Preparing for This Winter’s Ice Dams

By Richard A. McGrath, CIC, LIA

After last year’s winter, homeowners learned the importance of being prepared for the worst. Insured damages caused by last year’s weather, which brought a record 110.6 inches of snow to Boston, added up to about $2.3 billion nationally, and a majority of claims were related to ice dams and roof damage, according to Insurance Journal.

As a result, the Massachusetts Division of Insurance approved a nine percent increase in premiums, which means an increase of about $100 on a typical homeowner’s insurance bill, which in Massachusetts averaged $1,150 before the increase.

Ice dams are caused when ice melts on a roof, then refreezes, building up along gutters and the edge of the roof. As it builds up, additional melting ice has nowhere to flow, so it backs up, forming a dam that captures additional melting ice, causing further build up.

Eventually, the ice dam causes damage to the roof, enabling water to flow into the roof and walls of the home. Repairing the damage – and taking steps to prevent it from happening again – can cost thousands of dollars. The average claim resulting from last year’s snow was between $10,000 to $15,000.

Preventing Ice Dams

If your home is properly insured, the good news is that you are covered for damage caused by ice dams. The bad news is that you may lose your coverage if you fail to provide evidence of “significant” mitigation to prevent future ice dams.

As few as two claims within a five-year period may result in nonrenewal of your insurance coverage, unless you take proper measures to prevent future damage.  Mitigation may include:

  • Insulating the attic floor to minimize the amount of heat flowing from the downstairs into the attic.  Weatherstripping may also be used to ensure that all openings are keeping heat from reaching the attic.
  • Ventilating or reventilating your attic by installing eave, soffit, ridge and gable vents.
  • When reinsulating and ventilating the attic are not feasible, as when there is a cathedral ceiling, it will be necessary to install a water and ice shield that covers the entire roof.
  • Installing heating coils on the roof may also help, but this is not considered a “significant” mitigation on its own and must be combined with other measures.

As heat loss from inadequate insulation causes ice to melt, resulting in ice dams, it is important to maintain adequate insulation throughout your attic and in crawl spaces to help prevent heat loss. Any pipes should also be insulated and your ceiling should be airtight and properly maintained.Also be sure to keep your gutters clean, so that as snow melts and water flows into your gutters, it will flow through your downspouts and away from your home. If your gutters are clogged with debris, water will have nowhere to flow and will then refreeze.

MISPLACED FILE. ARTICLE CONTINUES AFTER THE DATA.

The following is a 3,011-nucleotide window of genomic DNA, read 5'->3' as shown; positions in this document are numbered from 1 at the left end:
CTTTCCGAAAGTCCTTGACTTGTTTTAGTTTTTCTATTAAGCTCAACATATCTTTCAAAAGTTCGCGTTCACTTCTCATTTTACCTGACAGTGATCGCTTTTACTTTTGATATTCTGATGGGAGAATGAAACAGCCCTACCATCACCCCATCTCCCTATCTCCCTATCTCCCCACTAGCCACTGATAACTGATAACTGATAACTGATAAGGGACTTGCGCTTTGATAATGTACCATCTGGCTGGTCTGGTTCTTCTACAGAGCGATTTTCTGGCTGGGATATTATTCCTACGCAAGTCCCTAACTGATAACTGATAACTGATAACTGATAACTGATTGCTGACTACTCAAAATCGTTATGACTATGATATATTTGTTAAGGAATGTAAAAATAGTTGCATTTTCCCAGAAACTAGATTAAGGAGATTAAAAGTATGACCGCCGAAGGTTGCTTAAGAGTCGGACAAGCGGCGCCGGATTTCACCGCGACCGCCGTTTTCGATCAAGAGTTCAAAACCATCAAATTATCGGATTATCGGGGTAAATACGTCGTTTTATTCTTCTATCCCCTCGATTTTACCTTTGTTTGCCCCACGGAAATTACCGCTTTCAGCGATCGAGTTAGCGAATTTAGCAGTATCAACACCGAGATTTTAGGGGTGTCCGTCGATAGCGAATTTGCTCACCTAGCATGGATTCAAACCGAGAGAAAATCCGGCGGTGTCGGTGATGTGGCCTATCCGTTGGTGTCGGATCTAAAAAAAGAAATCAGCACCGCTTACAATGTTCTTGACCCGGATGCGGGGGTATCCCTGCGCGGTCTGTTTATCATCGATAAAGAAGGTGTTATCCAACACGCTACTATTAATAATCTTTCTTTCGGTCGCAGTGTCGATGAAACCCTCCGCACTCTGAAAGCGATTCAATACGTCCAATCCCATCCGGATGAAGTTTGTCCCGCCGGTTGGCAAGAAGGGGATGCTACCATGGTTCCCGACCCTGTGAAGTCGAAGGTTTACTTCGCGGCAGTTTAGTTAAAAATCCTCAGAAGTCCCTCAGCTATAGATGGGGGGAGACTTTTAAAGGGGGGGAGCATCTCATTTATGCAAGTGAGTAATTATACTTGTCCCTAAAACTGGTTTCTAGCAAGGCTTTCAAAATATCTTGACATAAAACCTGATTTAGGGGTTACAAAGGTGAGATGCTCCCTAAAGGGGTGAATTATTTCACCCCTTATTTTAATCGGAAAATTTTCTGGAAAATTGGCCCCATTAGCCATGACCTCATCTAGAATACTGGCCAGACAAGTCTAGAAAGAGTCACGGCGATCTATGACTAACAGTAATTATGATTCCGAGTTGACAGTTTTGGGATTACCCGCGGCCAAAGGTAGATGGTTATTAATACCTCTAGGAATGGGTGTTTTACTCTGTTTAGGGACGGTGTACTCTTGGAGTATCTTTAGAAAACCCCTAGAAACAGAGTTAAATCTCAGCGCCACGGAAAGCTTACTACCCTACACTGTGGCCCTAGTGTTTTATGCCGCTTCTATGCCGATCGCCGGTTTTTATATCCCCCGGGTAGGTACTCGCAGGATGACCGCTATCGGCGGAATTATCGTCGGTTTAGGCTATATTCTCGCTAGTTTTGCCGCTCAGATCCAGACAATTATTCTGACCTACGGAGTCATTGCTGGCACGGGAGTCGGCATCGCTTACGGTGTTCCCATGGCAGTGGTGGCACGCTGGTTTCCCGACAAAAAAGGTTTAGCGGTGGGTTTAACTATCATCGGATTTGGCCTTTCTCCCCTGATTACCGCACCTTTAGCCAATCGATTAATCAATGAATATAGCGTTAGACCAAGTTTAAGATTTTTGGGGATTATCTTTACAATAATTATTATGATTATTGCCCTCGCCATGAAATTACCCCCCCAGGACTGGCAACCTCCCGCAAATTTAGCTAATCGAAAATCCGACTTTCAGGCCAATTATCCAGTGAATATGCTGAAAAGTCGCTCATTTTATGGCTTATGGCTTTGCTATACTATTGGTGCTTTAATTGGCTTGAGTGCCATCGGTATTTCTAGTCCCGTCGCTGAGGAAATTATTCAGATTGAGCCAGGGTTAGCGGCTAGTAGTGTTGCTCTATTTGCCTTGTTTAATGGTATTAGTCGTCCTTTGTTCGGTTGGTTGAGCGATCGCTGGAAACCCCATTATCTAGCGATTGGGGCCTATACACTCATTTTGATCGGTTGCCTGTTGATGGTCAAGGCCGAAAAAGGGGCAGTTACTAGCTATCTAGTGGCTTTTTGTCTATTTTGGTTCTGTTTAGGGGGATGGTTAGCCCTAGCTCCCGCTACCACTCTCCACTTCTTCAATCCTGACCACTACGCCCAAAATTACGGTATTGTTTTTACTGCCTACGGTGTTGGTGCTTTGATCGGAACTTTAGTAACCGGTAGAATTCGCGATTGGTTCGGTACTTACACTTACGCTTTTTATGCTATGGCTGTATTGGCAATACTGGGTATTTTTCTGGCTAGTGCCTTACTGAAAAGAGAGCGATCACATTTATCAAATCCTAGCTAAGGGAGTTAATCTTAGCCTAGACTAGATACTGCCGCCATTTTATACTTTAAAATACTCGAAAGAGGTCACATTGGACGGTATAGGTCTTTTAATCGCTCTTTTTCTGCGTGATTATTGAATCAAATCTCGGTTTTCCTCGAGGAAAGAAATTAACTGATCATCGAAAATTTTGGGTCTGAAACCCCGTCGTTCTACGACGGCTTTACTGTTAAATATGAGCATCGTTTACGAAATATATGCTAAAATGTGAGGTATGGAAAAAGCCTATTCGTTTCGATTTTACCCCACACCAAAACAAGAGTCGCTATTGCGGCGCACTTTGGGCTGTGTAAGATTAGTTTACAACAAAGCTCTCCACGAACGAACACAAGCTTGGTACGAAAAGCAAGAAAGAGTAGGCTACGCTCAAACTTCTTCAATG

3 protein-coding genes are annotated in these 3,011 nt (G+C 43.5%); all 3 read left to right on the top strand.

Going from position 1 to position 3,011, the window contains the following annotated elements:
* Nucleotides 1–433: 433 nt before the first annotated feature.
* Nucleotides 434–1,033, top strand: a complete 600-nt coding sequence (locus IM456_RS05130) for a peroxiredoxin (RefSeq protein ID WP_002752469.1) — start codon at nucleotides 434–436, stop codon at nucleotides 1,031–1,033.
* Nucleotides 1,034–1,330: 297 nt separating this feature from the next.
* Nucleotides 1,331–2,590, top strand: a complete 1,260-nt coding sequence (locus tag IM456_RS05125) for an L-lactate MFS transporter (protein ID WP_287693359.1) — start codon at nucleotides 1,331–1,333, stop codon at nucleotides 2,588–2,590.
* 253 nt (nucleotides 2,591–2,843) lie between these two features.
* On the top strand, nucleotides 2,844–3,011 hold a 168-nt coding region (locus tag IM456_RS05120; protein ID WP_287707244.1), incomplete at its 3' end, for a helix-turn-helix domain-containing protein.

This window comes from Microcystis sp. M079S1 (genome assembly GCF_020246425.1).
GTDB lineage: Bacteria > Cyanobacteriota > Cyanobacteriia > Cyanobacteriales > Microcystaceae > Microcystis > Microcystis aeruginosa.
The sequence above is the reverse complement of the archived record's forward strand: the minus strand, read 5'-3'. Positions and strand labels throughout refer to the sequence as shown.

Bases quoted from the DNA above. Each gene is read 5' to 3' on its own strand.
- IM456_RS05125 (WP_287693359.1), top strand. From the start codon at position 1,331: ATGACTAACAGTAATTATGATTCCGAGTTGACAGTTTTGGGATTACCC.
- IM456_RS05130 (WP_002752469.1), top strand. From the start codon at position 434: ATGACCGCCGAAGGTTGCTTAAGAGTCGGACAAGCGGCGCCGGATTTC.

It’s also worth investing in a snow rake and using it to keep snow from building up on your roof. A snow rake, which can be ordered online or purchased from a home goods store for under $100, will enable you to pull snow off of your roof before it has a chance to melt and refreeze.

If, in spite of your best efforts, an ice dam forms, you may need professional help to remove them. Attempting to remove them yourself can be dangerous and may even cause further damage to your roof.

Start With an Energy Assessment

To ensure that your home is in the condition necessary to prevent ice dams, a good place to begin is with a home energy assessment. Mass Save (www.masssave.com) provides a free online assessment. If the online assessment shows that your home is a good candidate for an in-person energy assessment, you can have one completed by Mass Save at no cost.

While the Mass Save assessment will provide no-cost energy savings measures, such as compact fluorescent light bulbs, programmable thermostats and water-saving devices, the energy assessors will also test your home to ensure that it is adequately insulated and that any holes are sealed to prevent heat from escaping. An assessment can not only help you prevent ice dams, it can save you money on your energy bills.

It is essential to make certain you have adequate insurance coverage for your home. The cost of homeowner’s insurance may vary significantly, based on the carrier, your claims history, the replacement value of your home and whether you have additional policies with the same carrier. Make certain you are working with your independent agent to find the best price on the coverage you need.


Richard A. McGrath, CIC, LIA is President and CEO of McGrath Insurance Group, Inc. of Sturbridge, Mass. He can be reached at rmcgrath@mcgrathinsurance.com.

This article is written for informational purposes only and should not be construed as providing legal advice.

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